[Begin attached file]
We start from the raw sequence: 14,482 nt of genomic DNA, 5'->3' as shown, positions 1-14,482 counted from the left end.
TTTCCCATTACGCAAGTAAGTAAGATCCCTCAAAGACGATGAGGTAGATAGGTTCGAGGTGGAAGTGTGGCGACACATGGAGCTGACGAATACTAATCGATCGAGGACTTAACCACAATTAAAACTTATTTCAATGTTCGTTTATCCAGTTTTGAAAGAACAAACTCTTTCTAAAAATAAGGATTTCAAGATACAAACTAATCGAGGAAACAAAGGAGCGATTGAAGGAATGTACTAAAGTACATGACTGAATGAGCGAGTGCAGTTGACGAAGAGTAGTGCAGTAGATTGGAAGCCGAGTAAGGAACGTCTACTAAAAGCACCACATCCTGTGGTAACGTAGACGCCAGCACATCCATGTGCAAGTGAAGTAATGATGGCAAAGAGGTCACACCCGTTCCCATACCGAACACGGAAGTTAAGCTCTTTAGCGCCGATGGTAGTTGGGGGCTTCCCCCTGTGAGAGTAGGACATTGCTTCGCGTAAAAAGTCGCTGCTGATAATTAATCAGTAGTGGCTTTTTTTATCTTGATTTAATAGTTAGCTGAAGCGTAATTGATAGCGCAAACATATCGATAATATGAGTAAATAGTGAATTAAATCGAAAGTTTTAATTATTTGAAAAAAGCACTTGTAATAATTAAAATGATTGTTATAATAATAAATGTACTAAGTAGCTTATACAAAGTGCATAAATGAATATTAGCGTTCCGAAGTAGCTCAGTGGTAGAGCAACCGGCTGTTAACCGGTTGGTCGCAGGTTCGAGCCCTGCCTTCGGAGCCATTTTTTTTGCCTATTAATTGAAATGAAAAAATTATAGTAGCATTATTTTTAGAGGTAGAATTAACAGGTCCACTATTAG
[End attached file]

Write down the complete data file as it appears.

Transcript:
We start from the raw sequence: 14,482 nt of genomic DNA, 5'->3' as shown, positions 1-14,482 counted from the left end.
TTTCCCATTACGCAAGTAAGTAAGATCCCTCAAAGACGATGAGGTAGATAGGTTCGAGGTGGAAGTGTGGCGACACATGGAGCTGACGAATACTAATCGATCGAGGACTTAACCACAATTAAAACTTATTTCAATGTTCGTTTATCCAGTTTTGAAAGAACAAACTCTTTCTAAAAATAAGGATTTCAAGATACAAACTAATCGAGGAAACAAAGGAGCGATTGAAGGAATGTACTAAAGTACATGACTGAATGAGCGAGTGCAGTTGACGAAGAGTAGTGCAGTAGATTGGAAGCCGAGTAAGGAACGTCTACTAAAAGCACCACATCCTGTGGTAACGTAGACGCCAGCACATCCATGTGCAAGTGAAGTAATGATGGCAAAGAGGTCACACCCGTTCCCATACCGAACACGGAAGTTAAGCTCTTTAGCGCCGATGGTAGTTGGGGGCTTCCCCCTGTGAGAGTAGGACATTGCTTCGCGTAAAAAGTCGCTGCTGATAATTAATCAGTAGTGGCTTTTTTTATCTTGATTTAATAGTTAGCTGAAGCGTAATTGATAGCGCAAACATATCGATAATATGAGTAAATAGTGAATTAAATCGAAAGTTTTAATTATTTGAAAAAAGCACTTGTAATAATTAAAATGATTGTTATAATAATAAATGTACTAAGTAGCTTATACAAAGTGCATAAATGAATATTAGCGTTCCGAAGTAGCTCAGTGGTAGAGCAACCGGCTGTTAACCGGTTGGTCGCAGGTTCGAGCCCTGCCTTCGGAGCCATTTTTTTTGCCTATTAATTGAAATGAAAAAATTATAGTAGCATTATTTTTAGAGGTAGAATTAACAGGTCCACTATTAG